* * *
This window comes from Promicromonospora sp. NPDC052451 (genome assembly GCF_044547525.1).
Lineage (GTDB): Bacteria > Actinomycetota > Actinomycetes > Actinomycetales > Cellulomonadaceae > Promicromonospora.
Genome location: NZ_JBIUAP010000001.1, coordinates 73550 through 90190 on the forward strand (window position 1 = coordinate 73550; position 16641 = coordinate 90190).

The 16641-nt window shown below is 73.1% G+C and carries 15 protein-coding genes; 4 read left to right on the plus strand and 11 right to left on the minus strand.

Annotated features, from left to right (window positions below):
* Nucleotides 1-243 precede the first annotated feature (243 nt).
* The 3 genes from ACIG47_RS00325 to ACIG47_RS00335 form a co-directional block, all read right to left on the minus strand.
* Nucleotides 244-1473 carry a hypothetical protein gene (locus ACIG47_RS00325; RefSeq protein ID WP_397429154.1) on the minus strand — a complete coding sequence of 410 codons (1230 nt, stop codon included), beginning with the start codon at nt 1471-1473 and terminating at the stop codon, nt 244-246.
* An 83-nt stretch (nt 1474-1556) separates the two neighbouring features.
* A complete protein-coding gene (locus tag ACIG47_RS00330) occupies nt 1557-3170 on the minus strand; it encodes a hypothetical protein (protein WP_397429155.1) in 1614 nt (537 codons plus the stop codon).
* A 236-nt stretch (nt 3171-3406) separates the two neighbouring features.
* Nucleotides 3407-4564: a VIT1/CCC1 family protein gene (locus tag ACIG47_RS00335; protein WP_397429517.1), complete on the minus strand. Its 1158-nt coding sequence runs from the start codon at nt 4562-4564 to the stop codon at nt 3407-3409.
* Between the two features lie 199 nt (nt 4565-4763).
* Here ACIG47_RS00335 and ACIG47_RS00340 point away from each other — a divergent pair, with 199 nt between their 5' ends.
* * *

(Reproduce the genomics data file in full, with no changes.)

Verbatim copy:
This window comes from Promicromonospora sp. NPDC052451 (genome assembly GCF_044547525.1).
Lineage (GTDB): Bacteria > Actinomycetota > Actinomycetes > Actinomycetales > Cellulomonadaceae > Promicromonospora.
Genome location: NZ_JBIUAP010000001.1, coordinates 73550 through 90190 on the forward strand (window position 1 = coordinate 73550; position 16641 = coordinate 90190).

The 16641-nt window shown below is 73.1% G+C and carries 15 protein-coding genes; 4 read left to right on the plus strand and 11 right to left on the minus strand.

Annotated features, from left to right (window positions below):
* Nucleotides 1-243 precede the first annotated feature (243 nt).
* The 3 genes from ACIG47_RS00325 to ACIG47_RS00335 form a co-directional block, all read right to left on the minus strand.
* Nucleotides 244-1473 carry a hypothetical protein gene (locus ACIG47_RS00325; RefSeq protein ID WP_397429154.1) on the minus strand — a complete coding sequence of 410 codons (1230 nt, stop codon included), beginning with the start codon at nt 1471-1473 and terminating at the stop codon, nt 244-246.
* An 83-nt stretch (nt 1474-1556) separates the two neighbouring features.
* A complete protein-coding gene (locus tag ACIG47_RS00330) occupies nt 1557-3170 on the minus strand; it encodes a hypothetical protein (protein WP_397429155.1) in 1614 nt (537 codons plus the stop codon).
* A 236-nt stretch (nt 3171-3406) separates the two neighbouring features.
* Nucleotides 3407-4564: a VIT1/CCC1 family protein gene (locus tag ACIG47_RS00335; protein WP_397429517.1), complete on the minus strand. Its 1158-nt coding sequence runs from the start codon at nt 4562-4564 to the stop codon at nt 3407-3409.
* Between the two features lie 199 nt (nt 4565-4763).
* Here ACIG47_RS00335 and ACIG47_RS00340 point away from each other — a divergent pair, with 199 nt between their 5' ends.